Are you divorced or separated and find yourself facing uncertainty with your co-parent? Our Sean McAllister gives seven tips for parents who are divorced or separated and sharing custody of children during the COVID-19 pandemic.

#1 – Stay informed.

We are currently living in an environment that is unprecedented and the modern world has yet to experience. New information is being released by the day, hour, and minute.  Stay in touch with the most reliable news and media sources and avoid sensational stories that may be posted on social media.  If you have an attorney, they will be able to provide you with up to date information on court closures and filing deadlines.

#2 – Stay healthy.

Stay up to date with CDC and state and local health recommendations on how to best protect your family. Model good behavior for your children by following these guidelines and modifying your behavior to include proper social distancing and thorough hand washing.  If there’s a failure to follow these guidelines and rules, the other parent may complain and could lead to potential motions filed in family court.

#3 – Be attentive to your child’s social, emotional, and physical needs.

Have honest and caring conversations with your children about the current environment but keep calm and assure them that both parents will make decisions that are in their best interest. Avoid speaking negatively of the other parent or discussing any disagreements.  Encourage them to ask questions and provide them with answers that are age-appropriate. If your child is in therapy, check to see if the therapist is offering telehealth services so that they can continue to receive support.

#4 – Comply with court orders and custody agreements.

Despite the unusual circumstances, the court and judges will expect parents to follow the guidelines laid out in their formal agreements.  Read your custody order or agreement and if you have any questions please be sure to contact an attorney for legal advice.  When there is disagreement, the terms of the court order or custody agreement will be upheld.

#5 – Communicate honestly.

Be transparent with your co-parent and provide honest information about any suspected or confirmed exposure to the virus. Try your best to communicate and agree on what steps each of you will take to protect the child from exposure. Both parents should be informed at once if the child is exhibiting any possible symptoms of the virus.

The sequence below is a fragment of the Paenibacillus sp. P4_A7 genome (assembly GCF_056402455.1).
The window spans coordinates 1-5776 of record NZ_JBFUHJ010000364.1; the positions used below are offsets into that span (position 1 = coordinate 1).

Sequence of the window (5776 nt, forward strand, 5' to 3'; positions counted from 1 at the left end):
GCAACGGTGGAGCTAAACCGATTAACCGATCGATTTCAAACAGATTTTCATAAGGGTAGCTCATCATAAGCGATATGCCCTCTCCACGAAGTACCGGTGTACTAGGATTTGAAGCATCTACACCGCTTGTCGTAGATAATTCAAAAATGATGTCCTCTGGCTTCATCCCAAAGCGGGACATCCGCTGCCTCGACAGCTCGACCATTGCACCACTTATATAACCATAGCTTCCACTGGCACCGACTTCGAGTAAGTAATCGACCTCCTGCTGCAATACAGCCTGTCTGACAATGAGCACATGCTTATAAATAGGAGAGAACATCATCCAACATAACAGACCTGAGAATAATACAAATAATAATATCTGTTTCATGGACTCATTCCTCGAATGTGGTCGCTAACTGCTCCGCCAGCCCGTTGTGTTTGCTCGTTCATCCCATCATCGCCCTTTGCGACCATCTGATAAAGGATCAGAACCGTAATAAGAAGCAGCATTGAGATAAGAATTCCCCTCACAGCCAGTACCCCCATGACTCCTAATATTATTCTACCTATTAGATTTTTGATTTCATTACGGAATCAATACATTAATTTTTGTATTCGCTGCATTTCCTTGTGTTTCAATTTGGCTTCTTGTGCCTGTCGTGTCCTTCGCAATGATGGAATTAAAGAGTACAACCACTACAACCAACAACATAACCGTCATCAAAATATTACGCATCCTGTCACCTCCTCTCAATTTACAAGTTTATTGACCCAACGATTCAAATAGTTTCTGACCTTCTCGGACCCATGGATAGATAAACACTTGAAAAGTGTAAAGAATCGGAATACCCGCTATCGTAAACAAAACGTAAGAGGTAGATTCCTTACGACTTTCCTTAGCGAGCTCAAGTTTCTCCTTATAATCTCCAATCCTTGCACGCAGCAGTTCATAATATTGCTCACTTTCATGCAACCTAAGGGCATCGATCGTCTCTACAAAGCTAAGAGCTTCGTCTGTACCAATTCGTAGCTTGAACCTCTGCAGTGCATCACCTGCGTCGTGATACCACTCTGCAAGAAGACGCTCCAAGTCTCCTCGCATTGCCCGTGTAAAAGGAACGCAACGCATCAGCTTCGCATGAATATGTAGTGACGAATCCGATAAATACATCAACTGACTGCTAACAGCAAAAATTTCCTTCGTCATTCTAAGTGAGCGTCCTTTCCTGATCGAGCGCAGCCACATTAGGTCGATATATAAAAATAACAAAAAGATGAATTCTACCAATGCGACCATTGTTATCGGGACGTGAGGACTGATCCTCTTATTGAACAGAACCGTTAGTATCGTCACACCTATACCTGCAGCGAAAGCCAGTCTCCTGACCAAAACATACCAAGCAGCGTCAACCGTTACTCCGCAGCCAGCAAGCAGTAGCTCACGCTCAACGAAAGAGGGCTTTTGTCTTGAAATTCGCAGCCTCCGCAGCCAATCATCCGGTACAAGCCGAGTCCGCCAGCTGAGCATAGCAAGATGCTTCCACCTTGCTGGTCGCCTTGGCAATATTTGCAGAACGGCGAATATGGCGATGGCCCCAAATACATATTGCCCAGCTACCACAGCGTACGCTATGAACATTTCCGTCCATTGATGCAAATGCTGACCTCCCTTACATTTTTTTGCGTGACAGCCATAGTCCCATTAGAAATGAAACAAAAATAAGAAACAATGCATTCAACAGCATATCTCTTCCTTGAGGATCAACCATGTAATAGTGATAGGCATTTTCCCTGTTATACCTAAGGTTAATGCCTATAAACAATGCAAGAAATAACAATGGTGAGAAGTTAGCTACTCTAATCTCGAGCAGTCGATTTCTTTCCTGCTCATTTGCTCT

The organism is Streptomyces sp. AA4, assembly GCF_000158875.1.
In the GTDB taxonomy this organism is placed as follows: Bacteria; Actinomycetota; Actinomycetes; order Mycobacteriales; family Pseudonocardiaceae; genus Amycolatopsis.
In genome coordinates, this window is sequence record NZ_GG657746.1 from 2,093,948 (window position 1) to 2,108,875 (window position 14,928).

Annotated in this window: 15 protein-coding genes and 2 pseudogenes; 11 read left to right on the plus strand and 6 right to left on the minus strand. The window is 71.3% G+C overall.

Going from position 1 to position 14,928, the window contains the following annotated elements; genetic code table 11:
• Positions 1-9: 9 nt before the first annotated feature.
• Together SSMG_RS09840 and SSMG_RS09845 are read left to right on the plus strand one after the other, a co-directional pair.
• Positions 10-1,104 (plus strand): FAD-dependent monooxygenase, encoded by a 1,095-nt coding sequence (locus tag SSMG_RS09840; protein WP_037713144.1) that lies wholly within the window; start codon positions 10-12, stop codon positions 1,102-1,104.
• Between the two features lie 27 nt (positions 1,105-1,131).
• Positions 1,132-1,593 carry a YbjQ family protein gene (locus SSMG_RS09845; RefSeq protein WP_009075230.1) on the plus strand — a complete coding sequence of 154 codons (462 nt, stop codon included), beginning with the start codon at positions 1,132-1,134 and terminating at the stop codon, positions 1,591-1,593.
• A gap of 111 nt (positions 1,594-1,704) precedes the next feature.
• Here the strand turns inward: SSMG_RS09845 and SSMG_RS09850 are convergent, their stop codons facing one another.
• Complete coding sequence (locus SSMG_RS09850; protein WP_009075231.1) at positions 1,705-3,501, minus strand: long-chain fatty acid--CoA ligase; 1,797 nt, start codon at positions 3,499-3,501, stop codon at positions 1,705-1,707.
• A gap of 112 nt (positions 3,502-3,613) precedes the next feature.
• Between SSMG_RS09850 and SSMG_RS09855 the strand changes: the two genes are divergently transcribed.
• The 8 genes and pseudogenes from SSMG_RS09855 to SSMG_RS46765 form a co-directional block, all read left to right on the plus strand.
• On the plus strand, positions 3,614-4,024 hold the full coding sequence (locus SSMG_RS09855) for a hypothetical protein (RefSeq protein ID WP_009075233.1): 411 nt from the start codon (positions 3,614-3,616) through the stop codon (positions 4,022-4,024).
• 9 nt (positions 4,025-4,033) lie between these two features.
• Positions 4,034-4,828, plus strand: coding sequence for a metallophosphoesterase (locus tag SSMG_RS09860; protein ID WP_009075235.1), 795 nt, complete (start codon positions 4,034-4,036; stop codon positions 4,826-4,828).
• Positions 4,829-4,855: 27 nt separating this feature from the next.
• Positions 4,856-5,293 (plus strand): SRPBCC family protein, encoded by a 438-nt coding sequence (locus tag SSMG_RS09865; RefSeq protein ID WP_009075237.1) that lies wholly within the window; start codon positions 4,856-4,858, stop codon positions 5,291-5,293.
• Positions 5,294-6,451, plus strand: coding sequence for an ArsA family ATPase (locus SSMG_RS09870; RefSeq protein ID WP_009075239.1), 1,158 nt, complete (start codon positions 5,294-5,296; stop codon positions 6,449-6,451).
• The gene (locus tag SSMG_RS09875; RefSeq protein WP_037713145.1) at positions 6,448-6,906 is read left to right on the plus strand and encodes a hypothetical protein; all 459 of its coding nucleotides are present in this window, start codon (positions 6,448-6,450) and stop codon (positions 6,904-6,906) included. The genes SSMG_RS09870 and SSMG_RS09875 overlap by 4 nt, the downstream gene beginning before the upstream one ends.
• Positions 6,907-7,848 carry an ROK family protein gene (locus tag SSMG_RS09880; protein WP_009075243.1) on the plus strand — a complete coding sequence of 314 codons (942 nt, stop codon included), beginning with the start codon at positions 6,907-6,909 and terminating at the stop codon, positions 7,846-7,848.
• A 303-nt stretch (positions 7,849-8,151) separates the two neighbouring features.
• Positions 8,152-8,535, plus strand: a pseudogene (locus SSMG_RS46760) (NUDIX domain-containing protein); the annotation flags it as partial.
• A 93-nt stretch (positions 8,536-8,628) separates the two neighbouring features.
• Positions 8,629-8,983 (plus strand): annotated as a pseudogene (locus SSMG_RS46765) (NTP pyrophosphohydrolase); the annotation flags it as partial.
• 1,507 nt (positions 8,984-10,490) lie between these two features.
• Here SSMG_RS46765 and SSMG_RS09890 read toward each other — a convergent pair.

#6 – Be considerate of the other parent.

Consider temporary modifications of parenting plans when you can and try to provide makeup time to the parent who missed out, if possible. Schedule daily phone calls or “virtual visits” through tools such as Facetime, Skype, or Zoom. Family law judges expect parents to make reasonable accommodations when possible and will take serious concerns raised in later filings about parents who are inflexible in this unusual environment.

#7 – Try to be understanding.

This pandemic has brought insecurity and hardship for most of America. For many parents, this has meant a loss or reduction in earnings for both those who are paying child support and those who are receiving child support. While this does not remove the responsibilities that are outlined in court orders, the payor or obligor (the parent who is paying) should try to provide something even if it can’t be the full amount. The payee or obligee (the parent who is receiving payments) should try their best to be accommodating under these challenging and temporary circumstances.
Co-parenting in a “normal” environment can provide its struggles and this current dynamic certainly provides its own challenges. This is a time when parents should try to communicate effectively and work together to make accommodations that are in the best interests of the children. For many children, they are out of their typical routines and can feel insecure or uncertain. By providing a solid foundation and home and cooperating together, they will be able to shine through your positive example. 

For questions pertaining to family law, divorce, or custody issues, you can reach Sean McAllister directly at

If you or someone you know is seeking legal advice, contact us or give us a call at 985-778-0220 today to schedule your consultation. Our attorneys will take the time to understand your needs and evaluate your options.

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